An often irreverent look at this week's other news ...
Windows 8 Upgrades Revealed
I’ll be writing a more involved piece about this topic for the SuperSite for Windows over the weekend, but I wanted to call your attention to Mary Jo Foley’s post, "Microsoft details its Windows 8 upgrade plans," which explains how Microsoft will (or won’t) support upgrades from Windows versions as old as Windows XP with SP3. The software giant is using new language in Windows 8 to describe what used to be known as clean installs, in-place upgrades, and migrations, but the story really hasn’t changed. Those on Windows 7 can do in-place upgrades, which preserve everything (documents and data, customizations, and applications.) Those with Windows Vista and SP1 can perform a migration in which only documents and data, and customizations, are preserved. And those with XP with SP3 (or Vista RTM) can perform a migration in which only documents and data are carried over. There are some caveats and confusions, of course, given the wide range of Windows system types out there. But that’s the basic gist. More soon.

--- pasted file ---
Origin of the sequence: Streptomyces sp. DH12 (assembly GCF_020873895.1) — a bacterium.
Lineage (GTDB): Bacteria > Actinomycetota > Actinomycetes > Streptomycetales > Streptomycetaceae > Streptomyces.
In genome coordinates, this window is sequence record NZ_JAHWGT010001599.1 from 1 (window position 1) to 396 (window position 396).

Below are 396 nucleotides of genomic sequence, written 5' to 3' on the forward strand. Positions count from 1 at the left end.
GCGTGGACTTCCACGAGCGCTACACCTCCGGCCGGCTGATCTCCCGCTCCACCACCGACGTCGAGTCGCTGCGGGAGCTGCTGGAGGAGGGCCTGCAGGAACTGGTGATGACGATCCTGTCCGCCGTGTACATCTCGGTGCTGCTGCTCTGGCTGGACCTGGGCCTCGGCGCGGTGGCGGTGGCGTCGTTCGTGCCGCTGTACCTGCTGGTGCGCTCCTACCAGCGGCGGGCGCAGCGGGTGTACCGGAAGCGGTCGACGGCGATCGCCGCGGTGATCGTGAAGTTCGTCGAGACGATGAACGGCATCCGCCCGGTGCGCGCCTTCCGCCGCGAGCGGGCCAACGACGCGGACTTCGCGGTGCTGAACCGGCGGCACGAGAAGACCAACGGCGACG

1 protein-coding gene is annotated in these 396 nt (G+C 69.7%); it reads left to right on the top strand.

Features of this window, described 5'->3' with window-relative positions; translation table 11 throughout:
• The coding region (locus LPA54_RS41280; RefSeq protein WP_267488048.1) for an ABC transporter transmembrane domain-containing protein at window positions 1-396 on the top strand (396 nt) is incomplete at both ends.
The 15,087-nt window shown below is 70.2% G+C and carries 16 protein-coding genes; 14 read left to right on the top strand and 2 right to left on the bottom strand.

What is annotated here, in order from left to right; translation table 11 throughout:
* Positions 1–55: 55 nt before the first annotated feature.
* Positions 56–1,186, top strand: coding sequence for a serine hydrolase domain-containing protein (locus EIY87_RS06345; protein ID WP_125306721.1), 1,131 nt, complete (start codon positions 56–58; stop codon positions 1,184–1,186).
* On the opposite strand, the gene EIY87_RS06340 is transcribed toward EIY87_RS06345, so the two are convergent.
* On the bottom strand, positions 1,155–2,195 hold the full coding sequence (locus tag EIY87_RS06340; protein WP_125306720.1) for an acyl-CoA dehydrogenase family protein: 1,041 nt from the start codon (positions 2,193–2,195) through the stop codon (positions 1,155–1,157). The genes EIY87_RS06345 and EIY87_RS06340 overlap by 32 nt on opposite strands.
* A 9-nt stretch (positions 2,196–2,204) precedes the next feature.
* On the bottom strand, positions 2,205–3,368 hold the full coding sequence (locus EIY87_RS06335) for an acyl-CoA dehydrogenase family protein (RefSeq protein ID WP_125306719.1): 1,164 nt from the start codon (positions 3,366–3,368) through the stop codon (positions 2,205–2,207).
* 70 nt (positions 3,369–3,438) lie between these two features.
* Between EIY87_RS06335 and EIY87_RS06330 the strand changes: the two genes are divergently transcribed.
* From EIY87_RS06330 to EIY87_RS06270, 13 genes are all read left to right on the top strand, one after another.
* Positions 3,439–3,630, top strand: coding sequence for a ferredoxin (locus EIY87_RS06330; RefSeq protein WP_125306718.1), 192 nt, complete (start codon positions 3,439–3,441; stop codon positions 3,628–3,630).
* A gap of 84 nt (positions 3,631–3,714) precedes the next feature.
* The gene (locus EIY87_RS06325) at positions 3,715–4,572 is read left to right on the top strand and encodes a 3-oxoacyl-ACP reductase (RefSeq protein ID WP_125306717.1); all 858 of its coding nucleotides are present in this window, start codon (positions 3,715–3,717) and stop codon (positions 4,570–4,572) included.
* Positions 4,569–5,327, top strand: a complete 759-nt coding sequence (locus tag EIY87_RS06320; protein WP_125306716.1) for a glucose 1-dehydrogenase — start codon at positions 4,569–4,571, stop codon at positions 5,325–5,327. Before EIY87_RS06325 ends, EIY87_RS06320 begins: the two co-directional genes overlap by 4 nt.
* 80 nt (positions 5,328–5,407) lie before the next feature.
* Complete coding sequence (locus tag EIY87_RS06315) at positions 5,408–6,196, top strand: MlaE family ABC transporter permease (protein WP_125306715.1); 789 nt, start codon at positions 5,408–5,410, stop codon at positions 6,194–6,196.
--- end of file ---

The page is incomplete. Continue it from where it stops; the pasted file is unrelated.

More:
RIM Circling the Drain, a Bailout Might Be the Only Viable Strategy
Research In Motion (RIM) announced a loss of $518 million for the most recent quarter, which is horrible but not surprising given the company’s rapidly declining share of the smartphone market. But the company also revealed that its oft-delayed BlackBerry 10 system—long proffered as the company’s savior—would be delayed yet again, this time until 2013. So even though RIM is claiming that its $2 billion in cash assets and lack of debt means it can weather this current storm for at least a few years, the analysts and pundits are declaring RIM dead already. (Heads up, you funny little pundits, you’re late. I wrote "RIP, RIM" way back in December 2011.) And now they’re offering their own ideas about what moves could save the company. Key among them, apparently, is an EU-style bailout, except that instead of Big Government subsidizing an unsustainable European lifestyle, it would be Microsoft or some other big-pocketed tech company bailing out RIM and its unsustainable product strategy. And reportedly, Microsoft has approached RIM about the company adopting its Windows Phone OS for mobile devices, apparently with the theory that one money- and market-share-losing albatross (Nokia) is not enough to tie down Windows Phone. Or perhaps Microsoft could simply buy RIM’s patents, a move that might be considered the last viable financial action RIM would ever take. I have a third strategy, however. And I think it’s the best one for Microsoft, and the entire tech industry: Let RIM die. This lackluster waste of time has been weighing down the mobile industry with its backward thinking for too long. And it’s time to move on.